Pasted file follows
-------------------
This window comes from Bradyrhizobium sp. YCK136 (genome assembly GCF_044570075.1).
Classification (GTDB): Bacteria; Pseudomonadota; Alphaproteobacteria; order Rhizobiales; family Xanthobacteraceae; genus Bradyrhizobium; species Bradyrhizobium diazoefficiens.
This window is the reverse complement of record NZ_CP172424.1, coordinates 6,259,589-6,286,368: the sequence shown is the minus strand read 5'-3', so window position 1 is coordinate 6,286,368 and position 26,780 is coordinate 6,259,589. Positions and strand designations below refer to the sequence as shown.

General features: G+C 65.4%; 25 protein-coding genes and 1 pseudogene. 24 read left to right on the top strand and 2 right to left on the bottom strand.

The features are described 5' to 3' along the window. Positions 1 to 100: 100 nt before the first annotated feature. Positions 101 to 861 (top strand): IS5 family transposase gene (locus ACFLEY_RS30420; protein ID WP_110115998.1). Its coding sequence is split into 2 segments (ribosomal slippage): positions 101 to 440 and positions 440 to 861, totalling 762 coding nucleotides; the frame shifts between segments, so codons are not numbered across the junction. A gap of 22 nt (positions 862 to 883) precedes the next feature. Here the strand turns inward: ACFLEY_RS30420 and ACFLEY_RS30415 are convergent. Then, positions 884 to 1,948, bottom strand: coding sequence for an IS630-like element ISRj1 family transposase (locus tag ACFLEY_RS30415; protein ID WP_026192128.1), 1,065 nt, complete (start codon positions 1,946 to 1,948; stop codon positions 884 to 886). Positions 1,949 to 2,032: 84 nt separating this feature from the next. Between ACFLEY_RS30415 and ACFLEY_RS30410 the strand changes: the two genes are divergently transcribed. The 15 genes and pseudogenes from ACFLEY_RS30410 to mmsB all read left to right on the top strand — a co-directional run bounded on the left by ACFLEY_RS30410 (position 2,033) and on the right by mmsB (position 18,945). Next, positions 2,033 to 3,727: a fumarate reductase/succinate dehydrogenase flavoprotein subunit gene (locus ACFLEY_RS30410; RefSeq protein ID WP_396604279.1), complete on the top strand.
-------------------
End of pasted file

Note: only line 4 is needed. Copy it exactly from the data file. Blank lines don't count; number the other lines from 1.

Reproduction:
General features: G+C 65.4%; 25 protein-coding genes and 1 pseudogene. 24 read left to right on the top strand and 2 right to left on the bottom strand.